So, to continue with this example; if you want to identify the diet main effect for 12 vs. 24, you need to identify the four interaction terms for 12 vs. 24 (one for each other stressor relative to whatever model.matrix has defined as the baseline - probably B), find the genes for which all of those four terms are not significant, and then you can test for a main effect of 12 vs. 24 by refitting a model without those interaction terms. This is quite a chore. An easier way to test for DE between diets 12 and 24 is to perform tests individually within each stressor, i.e., test for 12 vs. 24 in stress L, repeat for stress C, etc. Then, you can identify genes that are significant in all stressors (or, less conservatively, in a minimum number of stressors), with the requirement that all significant log-fold changes have the same sign. This intersection will yield a set of genes that have DE in the same direction between diets 12 and 24 across all or most stressors.

There are also other strategies to test for DE between 12 and 24 without having to formally test for a main effect, e.g., performing an ANOVA for 12 vs. 24 across all stressors and picking those significant genes with consistent signs of the log-fold change for all stressors, or comparing the averages of diet 12-associated coefficients with their diet 24 counterparts (though you'll need to identify non-significant interactions for this to make sense). In all cases, it's a lot easier to do this with a one-way layout rather than a factorial design:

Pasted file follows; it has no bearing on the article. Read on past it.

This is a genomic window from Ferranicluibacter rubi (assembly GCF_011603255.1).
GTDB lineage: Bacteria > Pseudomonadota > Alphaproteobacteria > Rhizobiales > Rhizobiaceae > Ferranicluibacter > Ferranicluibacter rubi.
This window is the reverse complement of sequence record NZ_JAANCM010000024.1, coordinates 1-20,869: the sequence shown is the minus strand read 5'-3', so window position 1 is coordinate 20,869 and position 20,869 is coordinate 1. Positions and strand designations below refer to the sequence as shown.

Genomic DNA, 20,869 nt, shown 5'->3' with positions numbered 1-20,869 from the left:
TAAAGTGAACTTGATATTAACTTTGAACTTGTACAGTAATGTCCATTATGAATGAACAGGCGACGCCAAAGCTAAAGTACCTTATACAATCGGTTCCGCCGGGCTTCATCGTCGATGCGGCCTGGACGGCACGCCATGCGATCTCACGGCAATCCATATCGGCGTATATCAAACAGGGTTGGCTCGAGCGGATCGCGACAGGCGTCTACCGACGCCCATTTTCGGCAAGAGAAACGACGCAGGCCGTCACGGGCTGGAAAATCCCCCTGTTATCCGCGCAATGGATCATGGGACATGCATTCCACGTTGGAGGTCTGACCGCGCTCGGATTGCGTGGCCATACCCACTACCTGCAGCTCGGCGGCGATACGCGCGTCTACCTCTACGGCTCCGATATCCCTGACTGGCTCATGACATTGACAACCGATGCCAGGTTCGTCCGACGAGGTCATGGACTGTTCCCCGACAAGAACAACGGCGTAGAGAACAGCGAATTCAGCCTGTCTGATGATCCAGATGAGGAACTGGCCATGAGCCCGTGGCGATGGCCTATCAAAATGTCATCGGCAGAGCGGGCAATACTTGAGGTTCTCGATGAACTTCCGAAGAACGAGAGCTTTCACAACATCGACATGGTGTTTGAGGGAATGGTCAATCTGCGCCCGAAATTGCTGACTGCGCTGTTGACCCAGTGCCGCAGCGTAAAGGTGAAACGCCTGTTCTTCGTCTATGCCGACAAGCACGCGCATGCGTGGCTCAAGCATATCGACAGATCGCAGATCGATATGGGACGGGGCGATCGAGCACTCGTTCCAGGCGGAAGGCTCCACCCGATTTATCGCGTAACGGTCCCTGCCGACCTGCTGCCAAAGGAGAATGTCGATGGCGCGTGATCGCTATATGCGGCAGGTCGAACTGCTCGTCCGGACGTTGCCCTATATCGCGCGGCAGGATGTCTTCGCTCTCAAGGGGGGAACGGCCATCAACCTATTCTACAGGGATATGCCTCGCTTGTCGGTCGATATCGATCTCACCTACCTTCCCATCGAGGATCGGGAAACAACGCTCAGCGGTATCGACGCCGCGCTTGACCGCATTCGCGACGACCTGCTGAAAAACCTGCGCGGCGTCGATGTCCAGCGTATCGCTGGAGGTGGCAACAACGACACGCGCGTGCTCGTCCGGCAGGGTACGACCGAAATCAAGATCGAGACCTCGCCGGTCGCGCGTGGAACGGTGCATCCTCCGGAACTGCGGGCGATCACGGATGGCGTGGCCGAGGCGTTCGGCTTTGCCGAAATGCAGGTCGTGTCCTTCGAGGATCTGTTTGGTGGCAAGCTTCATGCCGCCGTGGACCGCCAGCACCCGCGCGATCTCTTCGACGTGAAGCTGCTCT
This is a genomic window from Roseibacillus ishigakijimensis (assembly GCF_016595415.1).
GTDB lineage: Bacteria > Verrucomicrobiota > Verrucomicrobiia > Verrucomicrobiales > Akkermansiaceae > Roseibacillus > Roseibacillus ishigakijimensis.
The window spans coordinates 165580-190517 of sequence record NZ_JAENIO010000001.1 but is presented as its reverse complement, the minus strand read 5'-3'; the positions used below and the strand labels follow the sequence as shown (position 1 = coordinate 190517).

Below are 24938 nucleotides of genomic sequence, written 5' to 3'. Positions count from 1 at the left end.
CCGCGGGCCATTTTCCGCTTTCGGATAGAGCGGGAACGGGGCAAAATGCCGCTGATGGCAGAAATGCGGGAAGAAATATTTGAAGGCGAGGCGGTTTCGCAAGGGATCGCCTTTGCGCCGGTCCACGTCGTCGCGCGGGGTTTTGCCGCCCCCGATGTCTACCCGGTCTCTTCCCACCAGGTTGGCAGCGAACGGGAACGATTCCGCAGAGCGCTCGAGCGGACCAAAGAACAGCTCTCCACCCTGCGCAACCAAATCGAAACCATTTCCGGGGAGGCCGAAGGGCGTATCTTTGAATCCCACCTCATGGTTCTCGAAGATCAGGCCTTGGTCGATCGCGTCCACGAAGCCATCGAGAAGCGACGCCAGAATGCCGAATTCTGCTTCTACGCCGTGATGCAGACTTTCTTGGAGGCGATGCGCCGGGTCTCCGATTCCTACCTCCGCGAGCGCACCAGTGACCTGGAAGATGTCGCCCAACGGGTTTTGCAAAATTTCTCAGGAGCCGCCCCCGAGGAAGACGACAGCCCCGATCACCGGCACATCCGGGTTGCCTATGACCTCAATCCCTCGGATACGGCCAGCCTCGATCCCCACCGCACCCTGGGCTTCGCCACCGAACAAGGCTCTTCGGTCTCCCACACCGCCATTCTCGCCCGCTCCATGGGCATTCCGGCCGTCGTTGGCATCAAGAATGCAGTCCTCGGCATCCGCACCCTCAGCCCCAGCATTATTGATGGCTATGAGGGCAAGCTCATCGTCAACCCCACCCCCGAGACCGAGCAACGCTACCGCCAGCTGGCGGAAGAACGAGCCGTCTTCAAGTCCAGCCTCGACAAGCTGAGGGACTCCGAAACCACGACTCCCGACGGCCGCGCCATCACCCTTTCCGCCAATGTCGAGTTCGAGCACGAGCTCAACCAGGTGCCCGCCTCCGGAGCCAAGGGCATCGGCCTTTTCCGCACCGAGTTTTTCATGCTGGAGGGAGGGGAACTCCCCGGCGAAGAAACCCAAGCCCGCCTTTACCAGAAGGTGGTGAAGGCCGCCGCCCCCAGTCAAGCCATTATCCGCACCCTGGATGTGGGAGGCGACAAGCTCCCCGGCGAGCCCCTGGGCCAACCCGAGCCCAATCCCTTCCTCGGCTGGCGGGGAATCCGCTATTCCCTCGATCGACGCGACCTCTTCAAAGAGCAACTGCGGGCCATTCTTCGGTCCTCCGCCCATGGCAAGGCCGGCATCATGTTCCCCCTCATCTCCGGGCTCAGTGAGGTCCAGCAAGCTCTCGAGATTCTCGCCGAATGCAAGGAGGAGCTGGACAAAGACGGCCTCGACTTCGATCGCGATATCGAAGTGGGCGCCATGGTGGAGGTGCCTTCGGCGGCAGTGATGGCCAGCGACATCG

grouping <- factor(paste0("d", diet, ".", stress))
design.oneway <- model.matrix(~0+grouping)
colnames(design.oneway) <- levels(grouping)

Testing for differences between diets 12 and 24 within a stressor (e.g., C) can be achieved by comparing the corresponding groups:

con <- makeContrasts(d12.C - d24.C, levels=design.oneway)

You can do this separately for each stressor, and intersect across some or all stressors as I've described in my first suggestion. Alternatively, you can do an ANOVA-like test across all stressors by combining the contrasts before testing:

con <- makeContrasts(d12.C - d24.C, d12.L - d24.L, d12.B - d24.B,
d12.H - d24.H, d12.LB - d24.LB, levels=design.oneway)

Or you can test for the average:

con <- makeContrasts((d12.C + d12.L + d12.B + d12.H + d12.LB)/5 -
(d24.C + d24.L + d24.B + d24.H + d24.LB)/5, levels=design.oneway)